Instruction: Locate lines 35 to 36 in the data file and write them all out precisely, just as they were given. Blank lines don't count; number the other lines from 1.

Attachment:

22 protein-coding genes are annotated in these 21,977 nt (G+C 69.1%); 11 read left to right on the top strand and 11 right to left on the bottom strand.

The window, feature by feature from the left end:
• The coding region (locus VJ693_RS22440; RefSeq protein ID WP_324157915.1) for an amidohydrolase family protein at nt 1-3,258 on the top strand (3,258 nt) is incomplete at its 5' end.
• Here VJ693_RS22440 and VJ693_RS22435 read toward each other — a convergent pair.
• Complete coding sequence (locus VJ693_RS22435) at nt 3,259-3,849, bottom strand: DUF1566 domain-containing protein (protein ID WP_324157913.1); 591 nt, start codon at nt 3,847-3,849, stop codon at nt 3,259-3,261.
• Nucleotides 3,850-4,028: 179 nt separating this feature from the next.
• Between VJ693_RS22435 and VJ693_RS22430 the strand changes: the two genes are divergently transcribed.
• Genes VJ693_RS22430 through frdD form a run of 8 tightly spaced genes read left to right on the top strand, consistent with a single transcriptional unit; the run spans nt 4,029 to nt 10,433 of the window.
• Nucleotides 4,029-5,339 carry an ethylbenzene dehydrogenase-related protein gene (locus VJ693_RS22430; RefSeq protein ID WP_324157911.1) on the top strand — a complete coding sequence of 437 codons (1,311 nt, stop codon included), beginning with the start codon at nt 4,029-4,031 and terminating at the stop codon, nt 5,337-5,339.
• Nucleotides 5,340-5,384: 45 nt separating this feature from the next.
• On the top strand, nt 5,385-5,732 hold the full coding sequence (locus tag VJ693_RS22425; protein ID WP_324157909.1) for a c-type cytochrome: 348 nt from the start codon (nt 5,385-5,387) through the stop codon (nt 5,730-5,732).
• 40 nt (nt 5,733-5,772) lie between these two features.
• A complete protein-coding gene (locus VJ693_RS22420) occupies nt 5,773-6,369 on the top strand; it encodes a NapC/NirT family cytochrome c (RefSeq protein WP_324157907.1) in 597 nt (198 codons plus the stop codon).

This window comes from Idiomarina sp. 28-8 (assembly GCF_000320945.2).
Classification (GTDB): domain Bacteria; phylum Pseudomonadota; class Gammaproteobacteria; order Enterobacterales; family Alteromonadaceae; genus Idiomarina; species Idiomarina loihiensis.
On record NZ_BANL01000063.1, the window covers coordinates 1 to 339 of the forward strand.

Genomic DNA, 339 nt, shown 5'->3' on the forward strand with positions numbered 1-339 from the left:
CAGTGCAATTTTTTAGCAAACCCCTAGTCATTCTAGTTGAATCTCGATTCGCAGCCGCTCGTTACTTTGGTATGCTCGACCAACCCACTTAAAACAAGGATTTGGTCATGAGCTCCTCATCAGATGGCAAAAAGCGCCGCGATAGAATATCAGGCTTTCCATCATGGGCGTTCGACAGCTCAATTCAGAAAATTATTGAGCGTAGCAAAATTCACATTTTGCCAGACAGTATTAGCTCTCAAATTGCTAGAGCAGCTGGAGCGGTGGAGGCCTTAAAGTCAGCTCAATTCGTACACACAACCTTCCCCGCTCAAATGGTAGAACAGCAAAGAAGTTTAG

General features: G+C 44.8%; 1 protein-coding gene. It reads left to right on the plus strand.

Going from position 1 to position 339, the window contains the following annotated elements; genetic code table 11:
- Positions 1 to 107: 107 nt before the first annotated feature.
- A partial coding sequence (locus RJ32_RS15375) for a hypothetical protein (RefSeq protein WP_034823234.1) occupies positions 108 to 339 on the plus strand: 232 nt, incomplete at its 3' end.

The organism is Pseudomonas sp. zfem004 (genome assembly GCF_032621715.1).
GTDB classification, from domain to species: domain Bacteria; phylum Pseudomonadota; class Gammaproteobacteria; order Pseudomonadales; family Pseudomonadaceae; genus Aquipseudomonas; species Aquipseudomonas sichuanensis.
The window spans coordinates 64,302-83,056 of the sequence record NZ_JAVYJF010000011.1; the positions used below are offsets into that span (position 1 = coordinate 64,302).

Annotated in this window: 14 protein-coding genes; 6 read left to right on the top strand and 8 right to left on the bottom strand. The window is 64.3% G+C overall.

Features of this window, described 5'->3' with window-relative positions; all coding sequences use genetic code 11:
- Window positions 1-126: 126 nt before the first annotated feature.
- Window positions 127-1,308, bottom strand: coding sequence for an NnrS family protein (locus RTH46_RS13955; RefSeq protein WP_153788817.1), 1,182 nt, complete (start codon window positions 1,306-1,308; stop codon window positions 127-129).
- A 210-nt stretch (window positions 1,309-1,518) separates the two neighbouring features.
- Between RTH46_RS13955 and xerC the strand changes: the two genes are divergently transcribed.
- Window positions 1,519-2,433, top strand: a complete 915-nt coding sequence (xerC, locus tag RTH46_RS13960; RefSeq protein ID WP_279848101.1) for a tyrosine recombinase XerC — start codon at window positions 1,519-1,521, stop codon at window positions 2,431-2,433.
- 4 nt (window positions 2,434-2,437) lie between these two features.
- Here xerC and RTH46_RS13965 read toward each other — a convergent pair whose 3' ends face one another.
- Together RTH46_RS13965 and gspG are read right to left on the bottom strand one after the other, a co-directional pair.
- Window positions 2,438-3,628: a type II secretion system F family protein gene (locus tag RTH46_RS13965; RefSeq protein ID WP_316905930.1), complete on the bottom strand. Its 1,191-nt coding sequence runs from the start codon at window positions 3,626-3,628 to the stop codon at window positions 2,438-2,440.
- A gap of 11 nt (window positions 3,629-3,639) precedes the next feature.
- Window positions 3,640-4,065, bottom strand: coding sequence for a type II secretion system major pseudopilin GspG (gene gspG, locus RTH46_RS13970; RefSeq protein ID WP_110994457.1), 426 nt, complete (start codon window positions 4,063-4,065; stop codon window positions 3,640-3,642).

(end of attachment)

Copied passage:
- Together RTH46_RS13965 and gspG are read right to left on the bottom strand one after the other, a co-directional pair.
- Window positions 2,438-3,628: a type II secretion system F family protein gene (locus tag RTH46_RS13965; RefSeq protein ID WP_316905930.1), complete on the bottom strand. Its 1,191-nt coding sequence runs from the start codon at window positions 3,626-3,628 to the stop codon at window positions 2,438-2,440.